The impact of the use of social media in the workplace has regularly given rise to controversies and debates as how this subject is to be handled by a company’s management. The current state of employment law is still not entirely settled in this respect. It is however possible to provide some guidance on the most common issues arising from such use with regard to employment law (data protection regulations will not be considered in this article).

Access and control of social media in the workplace

As a general rule, employees are allowed to access the internet for non-professional purposes in the workplace, whether using company equipment or personal equipment. However, such use must be both reasonable and licit and should not prevent the employees from properly carrying out their duties. As a result, case law has accepted dismissals based on the fact that an employee spent too much time on a social media website during his working hours.

In this regard, and in order to limit the potential risks that may result from the employees’ use of social media (loss of productivity, violation of professional secrecy and confidentiality, e-reputation, etc.), employment law admits that the employer may scrutinise and limit employees’ access to the internet and social media via the company’s equipment through an information technology policy setting out the employees’ rights and obligations relating to the use of social media in the workplace.

Such information technology policy is licit under employment law provided that, prior to its implementation, the employer informs its employees and carries out the information and consultation process with the employees’ representatives. In addition, in order for the employer to be able to sanction the employees in case of breach of the policy, the policy must comply with the implementation requirements of internal regulations (in particular, the scrutiny of the labor inspector) as it is considered as laying down general and permanent disciplinary rules. Also, specific procedures must be followed with the French data protection authority (“CNIL”). Last but not least, the information and technology policy must comply with general employment rules providing that any limitations on employees’ rights and freedoms must be justified by the nature of the task to be performed and proportionate to the purpose sought.

Rules of evidence in accessing the employee’s information

In principle, French case law considers that connection to the internet during working hours and through the professional computer of the employee is deemed to be for professional reasons and thus entitles the employer to freely access them without informing the employee.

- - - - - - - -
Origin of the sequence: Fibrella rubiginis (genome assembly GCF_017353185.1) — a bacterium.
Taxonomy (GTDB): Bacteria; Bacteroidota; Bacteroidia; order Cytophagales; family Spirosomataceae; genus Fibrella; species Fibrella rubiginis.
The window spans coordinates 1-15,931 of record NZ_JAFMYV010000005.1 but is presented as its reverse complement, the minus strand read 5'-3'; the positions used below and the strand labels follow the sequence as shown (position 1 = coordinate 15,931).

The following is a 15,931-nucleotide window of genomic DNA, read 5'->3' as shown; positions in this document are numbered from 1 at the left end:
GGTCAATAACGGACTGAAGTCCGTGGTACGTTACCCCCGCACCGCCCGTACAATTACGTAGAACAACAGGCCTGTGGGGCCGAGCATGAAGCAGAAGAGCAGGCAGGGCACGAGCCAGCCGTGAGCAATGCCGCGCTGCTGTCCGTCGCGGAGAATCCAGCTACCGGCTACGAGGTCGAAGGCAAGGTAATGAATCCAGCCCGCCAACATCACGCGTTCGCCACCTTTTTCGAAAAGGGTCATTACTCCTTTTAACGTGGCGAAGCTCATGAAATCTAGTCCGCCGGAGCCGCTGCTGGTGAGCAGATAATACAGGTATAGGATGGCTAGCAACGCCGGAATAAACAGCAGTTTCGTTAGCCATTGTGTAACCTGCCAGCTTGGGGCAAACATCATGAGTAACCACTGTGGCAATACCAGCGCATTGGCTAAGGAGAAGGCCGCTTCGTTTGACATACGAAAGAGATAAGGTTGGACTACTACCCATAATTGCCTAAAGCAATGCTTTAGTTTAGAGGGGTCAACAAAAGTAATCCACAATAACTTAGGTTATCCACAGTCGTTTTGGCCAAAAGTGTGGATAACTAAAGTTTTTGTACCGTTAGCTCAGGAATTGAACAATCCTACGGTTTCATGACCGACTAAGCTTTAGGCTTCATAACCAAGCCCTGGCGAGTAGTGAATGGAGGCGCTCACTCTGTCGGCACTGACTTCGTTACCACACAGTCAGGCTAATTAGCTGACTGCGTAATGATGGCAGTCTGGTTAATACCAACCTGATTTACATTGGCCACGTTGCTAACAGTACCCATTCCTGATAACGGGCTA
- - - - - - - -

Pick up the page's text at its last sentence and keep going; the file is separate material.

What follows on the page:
The matter is quite different when it comes to determining whether or not the employer may invoke content posted by the employee on a social media. Indeed, employment law strictly regulates the means by which the employer can gather evidence for justifying a disciplinary measure against an employee. Besides, the employee’s right to privacy and private correspondence are protected against any violation by criminal law (both offences punishable by an imprisonment of up to one year and a fine of up to 45,000€).

In a nutshell, the employer is only allowed to invoke evidence if such evidence has been collected through fair and loyal means, i.e. the employee has been informed of such collection or is inherently aware of the possibility of access given the particular technology (connection history, etc.). Thus, the employer is generally allowed to invoke elements of evidence provided by one of the recipients of the employee’s posting or “friends”. It is also admitted that the employer may invoke content accessible to the public (Twitter for example, or Facebook in some cases). In last resort, the employer can always seek a judicial injunction so as to access the employee’s account provided it is justified by legitimate and objective reasons and necessary to the safeguarding of its rights.

Abuse of the employee’s freedom of speech

Finally, the employer is authorized to discipline and even dismiss an employee if he/she does not comply with the information technology policy and more generally if he/she uses social media in an unreasonable fashion (too many connections at the detriment of his/her duties).

In addition, the employer is also entitled to take measures based on the content an employee has posted on social media, even outside his/her working hours and place. Indeed, while French law generally prohibits disciplinary measures based on facts occurring in the sphere of the employee’s private life, such measures are permitted provided that the facts complained of regarding the employee are linked to the professional activities or constitute a violation of the employee’s contractual obligations (loyalty, confidentiality, etc.). Moreover, although employees benefit from freedom of speech both in the workplace and in their private lives, they cannot abuse it by making excessive, insulting or defamatory statements and more generally violate their contractual obligations.

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